But, you should note that the dilated pupils can occur during any severe anxiety sessions. Typically, when the flight or fight response is functioning in a proper manner, it should only become activated during periods when you have intense fear e.g. times when you may need to fight or start running away. In such instances, your body will need to have great vision. It is the reason why your pupils start to dilate. When the pupils become dilated, the eyes start to let in more light, which means that your vision will temporarily become improved.

Is it possible to reduce pupil constriction?

Unlike all the other symptoms associated with anxiety attacks, you cannot be able to control pupil dilation. It is not possible to “talk your eyes down” to prevent dilation, and there are no exercises that you can conduct to prevent their dilation.

Your pupils form a part of your body that is 100% automatic, and therefore, when they change in size, you have no option but to wait for them to return to normal on their own. Controlling your anxiety is the only available treatment for pupil dilation.

If you constantly find that your pupils are dilated when dealing with an anxiety attack, the good news is that there are many techniques that you can use to effectively control your anxiety related symptoms.

4. Headaches

One pupil bigger than the other accompanied by headaches is often associated with Horner’s syndrome. In Horner’s syndrome, the headaches are said to be excruciating, unilateral, and highly throbbing, which can come at varied times.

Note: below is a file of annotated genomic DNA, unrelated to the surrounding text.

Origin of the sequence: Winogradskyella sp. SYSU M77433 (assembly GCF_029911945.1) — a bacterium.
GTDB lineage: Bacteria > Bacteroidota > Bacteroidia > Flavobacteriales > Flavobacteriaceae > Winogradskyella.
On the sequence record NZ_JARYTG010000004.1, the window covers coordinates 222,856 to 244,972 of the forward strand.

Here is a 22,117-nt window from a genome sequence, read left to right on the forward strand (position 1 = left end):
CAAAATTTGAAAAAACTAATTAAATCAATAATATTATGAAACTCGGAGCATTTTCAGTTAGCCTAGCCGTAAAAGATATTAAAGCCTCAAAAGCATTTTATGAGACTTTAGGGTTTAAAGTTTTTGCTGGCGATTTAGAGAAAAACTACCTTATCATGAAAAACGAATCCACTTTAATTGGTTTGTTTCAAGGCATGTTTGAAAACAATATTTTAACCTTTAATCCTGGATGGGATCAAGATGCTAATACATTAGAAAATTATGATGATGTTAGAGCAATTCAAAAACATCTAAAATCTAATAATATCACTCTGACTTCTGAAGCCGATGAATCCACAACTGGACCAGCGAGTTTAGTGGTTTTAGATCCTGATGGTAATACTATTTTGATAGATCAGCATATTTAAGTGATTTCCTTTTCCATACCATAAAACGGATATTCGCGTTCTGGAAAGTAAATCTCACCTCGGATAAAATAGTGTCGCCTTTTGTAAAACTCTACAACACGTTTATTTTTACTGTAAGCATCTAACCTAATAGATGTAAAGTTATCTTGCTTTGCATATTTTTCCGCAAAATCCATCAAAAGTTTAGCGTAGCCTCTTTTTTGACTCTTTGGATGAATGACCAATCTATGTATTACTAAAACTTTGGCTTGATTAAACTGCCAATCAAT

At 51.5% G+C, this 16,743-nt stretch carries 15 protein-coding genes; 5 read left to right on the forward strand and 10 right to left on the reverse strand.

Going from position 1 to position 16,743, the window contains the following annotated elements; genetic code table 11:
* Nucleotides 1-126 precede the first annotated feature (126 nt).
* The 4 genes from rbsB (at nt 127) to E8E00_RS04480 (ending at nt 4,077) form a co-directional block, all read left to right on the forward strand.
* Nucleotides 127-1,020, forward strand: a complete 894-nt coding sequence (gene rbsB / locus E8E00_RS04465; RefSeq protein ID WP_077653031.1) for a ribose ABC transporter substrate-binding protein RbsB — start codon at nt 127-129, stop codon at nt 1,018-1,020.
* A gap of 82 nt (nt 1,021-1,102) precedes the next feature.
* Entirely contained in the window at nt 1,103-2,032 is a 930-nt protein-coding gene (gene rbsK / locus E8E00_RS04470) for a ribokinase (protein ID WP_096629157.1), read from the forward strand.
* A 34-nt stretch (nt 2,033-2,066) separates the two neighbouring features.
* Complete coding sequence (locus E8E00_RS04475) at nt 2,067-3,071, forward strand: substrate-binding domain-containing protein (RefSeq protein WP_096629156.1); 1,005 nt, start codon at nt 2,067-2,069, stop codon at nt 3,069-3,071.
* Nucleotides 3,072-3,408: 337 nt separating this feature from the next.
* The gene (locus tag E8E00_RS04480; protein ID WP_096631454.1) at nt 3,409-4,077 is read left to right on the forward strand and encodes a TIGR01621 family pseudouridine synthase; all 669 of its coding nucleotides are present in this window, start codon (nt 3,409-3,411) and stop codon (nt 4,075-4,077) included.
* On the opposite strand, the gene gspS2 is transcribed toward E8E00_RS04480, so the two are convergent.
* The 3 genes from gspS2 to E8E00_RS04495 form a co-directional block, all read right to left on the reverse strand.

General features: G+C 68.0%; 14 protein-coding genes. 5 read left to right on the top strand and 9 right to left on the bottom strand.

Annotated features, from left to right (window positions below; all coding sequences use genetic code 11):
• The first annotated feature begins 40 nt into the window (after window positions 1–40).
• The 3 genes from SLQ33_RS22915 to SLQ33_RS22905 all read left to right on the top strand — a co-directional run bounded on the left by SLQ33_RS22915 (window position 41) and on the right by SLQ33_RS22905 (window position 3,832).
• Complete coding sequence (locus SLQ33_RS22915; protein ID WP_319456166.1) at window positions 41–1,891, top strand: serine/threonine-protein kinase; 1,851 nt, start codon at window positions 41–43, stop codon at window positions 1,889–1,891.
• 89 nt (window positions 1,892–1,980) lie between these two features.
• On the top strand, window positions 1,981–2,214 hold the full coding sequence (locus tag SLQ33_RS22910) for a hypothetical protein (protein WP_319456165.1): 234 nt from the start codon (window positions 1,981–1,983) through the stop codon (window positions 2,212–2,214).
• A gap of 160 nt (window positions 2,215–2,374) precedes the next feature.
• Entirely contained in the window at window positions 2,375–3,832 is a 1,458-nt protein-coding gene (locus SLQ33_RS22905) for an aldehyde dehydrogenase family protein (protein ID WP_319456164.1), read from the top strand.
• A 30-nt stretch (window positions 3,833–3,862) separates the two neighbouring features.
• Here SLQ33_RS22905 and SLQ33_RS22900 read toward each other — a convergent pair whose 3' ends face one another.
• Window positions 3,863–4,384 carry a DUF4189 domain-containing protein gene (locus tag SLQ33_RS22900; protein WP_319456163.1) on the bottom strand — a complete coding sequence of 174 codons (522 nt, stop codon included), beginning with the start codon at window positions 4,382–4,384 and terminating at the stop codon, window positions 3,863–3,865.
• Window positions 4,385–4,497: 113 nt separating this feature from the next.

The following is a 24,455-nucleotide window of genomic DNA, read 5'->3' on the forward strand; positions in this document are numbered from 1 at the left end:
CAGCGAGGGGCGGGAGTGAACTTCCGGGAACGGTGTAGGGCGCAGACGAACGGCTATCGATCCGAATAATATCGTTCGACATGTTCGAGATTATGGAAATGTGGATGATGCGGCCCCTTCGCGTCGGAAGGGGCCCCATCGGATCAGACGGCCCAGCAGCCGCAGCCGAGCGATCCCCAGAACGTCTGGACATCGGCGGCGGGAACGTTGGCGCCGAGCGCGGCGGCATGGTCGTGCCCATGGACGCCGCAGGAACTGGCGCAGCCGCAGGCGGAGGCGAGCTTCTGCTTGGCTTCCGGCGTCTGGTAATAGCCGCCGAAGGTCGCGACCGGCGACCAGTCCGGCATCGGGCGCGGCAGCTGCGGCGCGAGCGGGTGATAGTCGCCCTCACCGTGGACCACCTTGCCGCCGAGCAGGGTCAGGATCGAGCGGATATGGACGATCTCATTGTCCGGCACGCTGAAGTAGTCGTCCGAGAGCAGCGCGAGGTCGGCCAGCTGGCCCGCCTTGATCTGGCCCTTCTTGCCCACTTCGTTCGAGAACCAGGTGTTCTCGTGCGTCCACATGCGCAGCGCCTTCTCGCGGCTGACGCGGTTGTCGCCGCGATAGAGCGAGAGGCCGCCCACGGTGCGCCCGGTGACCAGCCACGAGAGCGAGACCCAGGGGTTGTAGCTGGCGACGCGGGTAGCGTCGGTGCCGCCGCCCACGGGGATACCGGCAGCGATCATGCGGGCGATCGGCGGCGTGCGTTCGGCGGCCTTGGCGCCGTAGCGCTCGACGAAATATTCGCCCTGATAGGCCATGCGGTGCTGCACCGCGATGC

On occurrence, they may refuse to subside, even when you attempt to avoid noise or light, or even have some rest. In addition to the throbbing headaches, your eyes could also become droopy and sunken. If you notice this, it is recommended that you visit your ophthalmologist for evaluation purposes.

5. Damage to your iris sphincter

Trauma can make your iris sphincter to become inflamed or affected. Your pupil has an irregular shape, and magnification will show that your iris muscles have become damaged.

6. Horner’s syndrome

This is a very rare disease, which comes about when specific nerves that travel from your eyes to your brain become damaged. Note that this is not a disease, but it is an indication that you have an underlying medical condition, which may include:

One pupil bigger than the other dilated

Unequal pupils from anxiety.

  • Stroke
  • Tumor
  • Spinal cord injury

There may be instances where the causative factors are not known. In such cases, Horner’s syndrome will only affect one side of your face. Symptoms of the Horner’s syndrome include:

  1. Decreased pupil size
  2. Decreased sweating on one part of your face
  3. Presence of a loose eyelid

When these happens, the pupil that is affected will become smaller, and it may start reacting abnormally to changing light conditions.

7. Chemical blockade